San Diego Union-Tribune
By Fred Dickey March 13, 2017
Selena Rodriguez-Cox is 18, and I’m a whole lot older, but I’d never presume to tell her about life. Rather, I want to hear what she has to say about it.
Four years ago, Selena, in a browsing moment, went online to see if she could fine anything about her mother who had largely been a stranger in her life.
She did--a record of her mother’s arrest for prostitution.
In 2014 she had barely established communications with her father who had disappeared from her life for years. She was then told abruptly that he had died--of a drug overdose.
Becoming a high achieving high school senior can have many challenges, but few as daunting as also caring for a disabled brother on full-time hours. That has fallen to her, also.
achieved a superior record at San
Marcos High School
by traversing a high-wire walk above the quicksand that can swallow an
emotionally maltreated kid.
A scary manifestation of her pluck is the 1977 vehicle burdened with 198,000 miles that she drives in and out of North County’s whizzing traffic. Say a prayer its wheels don’t fall off.
memory Selena recounts of her childhood is of parents arguing about how to
position an air mattress in their low-rent apartment. She observed that as a
6-year-old from her own tiny air mattress. She remembers very little of their
furnishings; maybe there was little to remember.
“I think we had a couch or something,” she says.
would fight about that. They would fight about anything. And both probably had
“I would scream at them to get them to stop fighting for no reason,” she says.
the product of a coupling of two teenagers. Her parents were high school lovers
who were more successful at sex than studies. She was born when they were still
of high school age, which neither finished.
Thrown out into the world, the jobs they could find paid them what they were worth. That was a huge problem that contributed to the tension and strife that broke them up.
Selena’s dad was an artist who, unfortunately, couldn’t make a living at it. “I was, like--My dad’s cool. He can draw. He was a dorky character; the life of the party.
“He was one of those guys that let his hair braid out to the back. He had spiky hair with blue gel on the tips. I was just, like, ‘Oh, my dad looks funny.’”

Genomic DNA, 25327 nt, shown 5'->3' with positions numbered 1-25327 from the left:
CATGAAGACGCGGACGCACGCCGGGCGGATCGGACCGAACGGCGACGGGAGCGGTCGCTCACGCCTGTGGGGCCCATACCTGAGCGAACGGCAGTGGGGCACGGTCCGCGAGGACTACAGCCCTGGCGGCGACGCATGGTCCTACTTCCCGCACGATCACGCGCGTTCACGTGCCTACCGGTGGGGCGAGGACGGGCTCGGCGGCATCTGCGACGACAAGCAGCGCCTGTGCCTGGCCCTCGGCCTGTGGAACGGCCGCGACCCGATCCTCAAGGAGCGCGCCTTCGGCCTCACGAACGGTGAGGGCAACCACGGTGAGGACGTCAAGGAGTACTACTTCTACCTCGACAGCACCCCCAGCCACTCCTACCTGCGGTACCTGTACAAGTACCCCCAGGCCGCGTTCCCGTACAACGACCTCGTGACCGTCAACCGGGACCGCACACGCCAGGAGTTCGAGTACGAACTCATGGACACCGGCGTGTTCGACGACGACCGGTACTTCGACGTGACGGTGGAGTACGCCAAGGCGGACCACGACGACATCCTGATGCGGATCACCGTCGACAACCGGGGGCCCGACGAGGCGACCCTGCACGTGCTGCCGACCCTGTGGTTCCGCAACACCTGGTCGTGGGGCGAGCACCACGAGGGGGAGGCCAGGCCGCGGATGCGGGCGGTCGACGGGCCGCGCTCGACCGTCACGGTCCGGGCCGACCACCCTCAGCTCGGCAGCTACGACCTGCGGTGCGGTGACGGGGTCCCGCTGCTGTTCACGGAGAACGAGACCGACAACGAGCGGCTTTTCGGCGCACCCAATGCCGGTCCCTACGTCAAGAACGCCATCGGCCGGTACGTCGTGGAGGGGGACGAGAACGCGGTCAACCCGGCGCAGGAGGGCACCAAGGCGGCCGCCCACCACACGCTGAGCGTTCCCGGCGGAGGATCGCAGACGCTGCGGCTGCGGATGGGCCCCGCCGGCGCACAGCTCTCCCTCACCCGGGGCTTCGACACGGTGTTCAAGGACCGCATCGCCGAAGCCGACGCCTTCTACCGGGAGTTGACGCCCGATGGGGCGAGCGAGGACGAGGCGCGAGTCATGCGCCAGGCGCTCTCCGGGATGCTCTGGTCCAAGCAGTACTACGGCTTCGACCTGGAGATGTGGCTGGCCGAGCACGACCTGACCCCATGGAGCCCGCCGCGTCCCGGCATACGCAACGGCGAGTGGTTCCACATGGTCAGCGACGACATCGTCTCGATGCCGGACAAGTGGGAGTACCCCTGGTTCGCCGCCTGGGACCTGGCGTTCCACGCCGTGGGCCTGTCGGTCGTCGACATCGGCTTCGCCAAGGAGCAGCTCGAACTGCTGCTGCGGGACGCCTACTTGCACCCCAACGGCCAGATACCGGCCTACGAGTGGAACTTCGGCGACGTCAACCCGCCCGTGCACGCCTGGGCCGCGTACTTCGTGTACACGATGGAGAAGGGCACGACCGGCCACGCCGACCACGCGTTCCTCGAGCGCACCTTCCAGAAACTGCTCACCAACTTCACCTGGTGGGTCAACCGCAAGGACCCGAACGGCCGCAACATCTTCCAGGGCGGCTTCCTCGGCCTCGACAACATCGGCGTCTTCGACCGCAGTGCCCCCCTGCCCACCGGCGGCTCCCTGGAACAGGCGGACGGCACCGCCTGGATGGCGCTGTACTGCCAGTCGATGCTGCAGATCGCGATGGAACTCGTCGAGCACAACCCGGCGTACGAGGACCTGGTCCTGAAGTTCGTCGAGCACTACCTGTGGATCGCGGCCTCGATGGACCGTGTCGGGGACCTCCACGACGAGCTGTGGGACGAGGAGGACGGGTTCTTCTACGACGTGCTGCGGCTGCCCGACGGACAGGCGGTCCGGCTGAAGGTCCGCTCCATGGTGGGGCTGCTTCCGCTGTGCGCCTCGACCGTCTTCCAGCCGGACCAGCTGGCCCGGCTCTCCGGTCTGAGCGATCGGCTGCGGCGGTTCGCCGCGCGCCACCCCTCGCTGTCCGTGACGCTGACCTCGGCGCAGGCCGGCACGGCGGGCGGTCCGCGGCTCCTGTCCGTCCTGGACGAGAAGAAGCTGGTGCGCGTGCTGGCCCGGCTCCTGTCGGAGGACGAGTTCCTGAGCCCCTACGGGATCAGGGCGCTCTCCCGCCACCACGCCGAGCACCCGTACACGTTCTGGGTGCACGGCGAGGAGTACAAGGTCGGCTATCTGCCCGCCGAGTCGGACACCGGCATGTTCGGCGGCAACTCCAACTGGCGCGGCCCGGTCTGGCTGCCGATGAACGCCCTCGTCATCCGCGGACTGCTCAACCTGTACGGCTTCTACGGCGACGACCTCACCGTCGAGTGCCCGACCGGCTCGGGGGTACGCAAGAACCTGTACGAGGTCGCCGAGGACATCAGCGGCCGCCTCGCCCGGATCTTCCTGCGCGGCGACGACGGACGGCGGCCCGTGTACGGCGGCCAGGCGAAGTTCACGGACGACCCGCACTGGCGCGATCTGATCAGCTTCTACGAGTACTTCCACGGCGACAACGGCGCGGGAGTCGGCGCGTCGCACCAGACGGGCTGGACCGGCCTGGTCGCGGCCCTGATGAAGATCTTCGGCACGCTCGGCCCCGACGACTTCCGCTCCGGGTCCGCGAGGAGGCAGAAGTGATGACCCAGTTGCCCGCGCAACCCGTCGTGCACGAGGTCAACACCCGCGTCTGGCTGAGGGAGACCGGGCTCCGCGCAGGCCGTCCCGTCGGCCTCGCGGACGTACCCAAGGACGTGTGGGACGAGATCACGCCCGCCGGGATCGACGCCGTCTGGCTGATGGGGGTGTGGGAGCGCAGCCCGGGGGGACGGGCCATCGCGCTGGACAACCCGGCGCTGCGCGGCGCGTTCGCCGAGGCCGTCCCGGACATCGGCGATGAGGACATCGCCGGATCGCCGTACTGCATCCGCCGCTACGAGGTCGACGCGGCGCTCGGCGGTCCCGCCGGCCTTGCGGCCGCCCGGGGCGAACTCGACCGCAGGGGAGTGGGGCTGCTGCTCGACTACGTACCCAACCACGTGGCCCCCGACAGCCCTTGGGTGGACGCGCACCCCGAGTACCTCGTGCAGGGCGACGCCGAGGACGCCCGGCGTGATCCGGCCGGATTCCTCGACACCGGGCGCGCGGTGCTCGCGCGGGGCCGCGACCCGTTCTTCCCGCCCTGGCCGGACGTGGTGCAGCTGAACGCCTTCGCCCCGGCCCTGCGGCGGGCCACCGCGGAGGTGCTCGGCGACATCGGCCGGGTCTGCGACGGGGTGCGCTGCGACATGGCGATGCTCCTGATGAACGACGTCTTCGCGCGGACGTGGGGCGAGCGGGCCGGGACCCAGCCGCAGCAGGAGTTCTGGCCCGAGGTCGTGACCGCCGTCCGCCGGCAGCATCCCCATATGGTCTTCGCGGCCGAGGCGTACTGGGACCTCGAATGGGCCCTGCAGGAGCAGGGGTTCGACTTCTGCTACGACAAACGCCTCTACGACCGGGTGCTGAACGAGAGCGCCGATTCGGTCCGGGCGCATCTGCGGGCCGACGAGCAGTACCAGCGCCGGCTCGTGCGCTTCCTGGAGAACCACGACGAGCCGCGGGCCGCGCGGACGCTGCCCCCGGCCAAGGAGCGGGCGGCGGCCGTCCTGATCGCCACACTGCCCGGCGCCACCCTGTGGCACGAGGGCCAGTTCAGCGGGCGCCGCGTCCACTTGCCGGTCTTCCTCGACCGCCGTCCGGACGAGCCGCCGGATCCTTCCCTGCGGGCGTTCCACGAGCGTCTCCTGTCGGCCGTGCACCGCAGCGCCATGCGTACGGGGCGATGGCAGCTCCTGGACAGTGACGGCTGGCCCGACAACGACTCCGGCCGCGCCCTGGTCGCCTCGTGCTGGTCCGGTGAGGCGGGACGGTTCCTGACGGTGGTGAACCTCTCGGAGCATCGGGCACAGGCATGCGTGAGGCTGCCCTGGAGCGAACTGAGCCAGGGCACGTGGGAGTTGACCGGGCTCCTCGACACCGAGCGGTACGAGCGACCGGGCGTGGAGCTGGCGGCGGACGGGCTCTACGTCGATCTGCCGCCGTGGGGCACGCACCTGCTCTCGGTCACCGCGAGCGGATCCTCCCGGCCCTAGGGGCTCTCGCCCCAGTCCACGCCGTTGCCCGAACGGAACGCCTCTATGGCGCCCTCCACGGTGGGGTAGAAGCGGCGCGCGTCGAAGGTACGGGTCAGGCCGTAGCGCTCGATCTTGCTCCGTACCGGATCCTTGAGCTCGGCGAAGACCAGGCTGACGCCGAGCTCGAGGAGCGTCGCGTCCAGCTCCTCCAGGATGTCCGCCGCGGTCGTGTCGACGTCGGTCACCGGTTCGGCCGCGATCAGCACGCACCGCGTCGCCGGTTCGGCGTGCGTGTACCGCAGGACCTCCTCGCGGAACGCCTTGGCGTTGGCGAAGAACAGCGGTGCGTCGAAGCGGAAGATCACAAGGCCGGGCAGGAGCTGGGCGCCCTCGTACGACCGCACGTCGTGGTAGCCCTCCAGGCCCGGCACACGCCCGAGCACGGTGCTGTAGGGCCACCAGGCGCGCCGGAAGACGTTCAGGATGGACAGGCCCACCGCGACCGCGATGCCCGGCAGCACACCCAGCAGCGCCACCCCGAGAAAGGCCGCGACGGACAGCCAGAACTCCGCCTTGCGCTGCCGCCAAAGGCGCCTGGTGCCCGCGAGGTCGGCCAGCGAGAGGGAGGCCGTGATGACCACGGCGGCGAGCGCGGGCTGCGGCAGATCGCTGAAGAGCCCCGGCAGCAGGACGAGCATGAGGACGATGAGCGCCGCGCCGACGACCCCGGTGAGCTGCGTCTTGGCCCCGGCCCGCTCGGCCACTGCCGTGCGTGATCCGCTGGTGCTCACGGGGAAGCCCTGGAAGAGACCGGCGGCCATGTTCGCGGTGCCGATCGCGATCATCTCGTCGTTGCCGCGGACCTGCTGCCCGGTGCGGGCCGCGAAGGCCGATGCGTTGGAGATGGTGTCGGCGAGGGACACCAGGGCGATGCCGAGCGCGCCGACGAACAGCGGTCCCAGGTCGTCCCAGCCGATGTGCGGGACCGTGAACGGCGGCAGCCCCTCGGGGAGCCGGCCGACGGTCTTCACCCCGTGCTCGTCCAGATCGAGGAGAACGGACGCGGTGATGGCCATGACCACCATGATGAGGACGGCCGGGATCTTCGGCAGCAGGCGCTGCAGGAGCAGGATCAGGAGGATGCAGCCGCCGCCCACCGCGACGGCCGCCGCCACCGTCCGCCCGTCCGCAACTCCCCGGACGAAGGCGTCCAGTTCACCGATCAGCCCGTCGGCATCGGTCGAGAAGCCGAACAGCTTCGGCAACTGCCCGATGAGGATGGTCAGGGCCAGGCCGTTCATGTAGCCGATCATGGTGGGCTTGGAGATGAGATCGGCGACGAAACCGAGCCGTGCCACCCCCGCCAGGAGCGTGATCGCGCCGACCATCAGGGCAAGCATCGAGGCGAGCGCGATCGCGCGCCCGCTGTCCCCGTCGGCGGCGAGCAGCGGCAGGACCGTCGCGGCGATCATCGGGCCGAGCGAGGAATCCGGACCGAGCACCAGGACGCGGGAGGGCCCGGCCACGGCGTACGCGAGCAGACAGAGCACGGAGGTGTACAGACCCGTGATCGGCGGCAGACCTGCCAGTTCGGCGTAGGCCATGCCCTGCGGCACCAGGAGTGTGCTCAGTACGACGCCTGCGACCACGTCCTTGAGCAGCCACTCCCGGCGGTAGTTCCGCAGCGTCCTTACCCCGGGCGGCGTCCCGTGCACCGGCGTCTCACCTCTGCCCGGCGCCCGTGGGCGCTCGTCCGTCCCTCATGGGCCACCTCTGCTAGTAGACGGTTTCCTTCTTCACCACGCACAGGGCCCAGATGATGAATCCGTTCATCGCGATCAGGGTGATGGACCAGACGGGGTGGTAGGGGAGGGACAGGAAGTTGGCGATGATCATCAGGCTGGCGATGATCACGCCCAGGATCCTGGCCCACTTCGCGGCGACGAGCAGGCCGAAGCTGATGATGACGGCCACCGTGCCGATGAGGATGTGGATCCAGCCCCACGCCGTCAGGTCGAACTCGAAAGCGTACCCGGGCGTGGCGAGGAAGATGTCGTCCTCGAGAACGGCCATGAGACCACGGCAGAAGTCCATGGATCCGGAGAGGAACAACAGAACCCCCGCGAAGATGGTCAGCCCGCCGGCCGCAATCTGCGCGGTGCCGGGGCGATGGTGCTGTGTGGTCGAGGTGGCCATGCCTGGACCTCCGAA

Selena believes both parents were on drugs at the time.
She thinks the end of their relationship happened when her dad had his car “repo’d.” She recalls the split with the nonchalance of a person who saw it happen, but has found equilibrium to balance the weight of it.
People who are emotionally calm, kids included, make their peace with reality as a survival technique.
“I was like, ‘Oh, where'd dad go?’ My mom would be, like, ‘Oh, he's not here right now.’ Her character is kind of like mine; she just tries to get by. I just try to go with the flow.”
Left alone in a tiny apartment were
the mother, Selena, 7, and a baby boy. Selena says, “She was being a single mom
in an apartment, trying to afford rent. I would stay home and take care of my
brother while she went off to work.”
Selena was given that job to the extent she had to quit first grade. Her mother couldn’t afford day-care so Selena became an elementary school nanny--full-time.
Her mother was working, but Selena didn’t know where or at what. “I was too young, so I never asked.”
So, your mother took you out of
“Yeah, I guess you could say that.”
Why are you reluctant to say that?
“It was just life. That's how it was.”
With her mother broke and desperate, her dad took the kids to live with him, which only lasted for a couple of days--big surprise, that.
When things fell apart, Selena and her brother were turned over to her maternal grandmother in San Marcos where she lived routinely for several years....Ah, normal--at least for a while.
Selena was a young teenager when she made that whimsical internet search on her mother’s name. Whim turned into shock.
“I was ‘Oh, I wonder if I can find her.’ I
found a whole article about her, and her other buddies, and how they were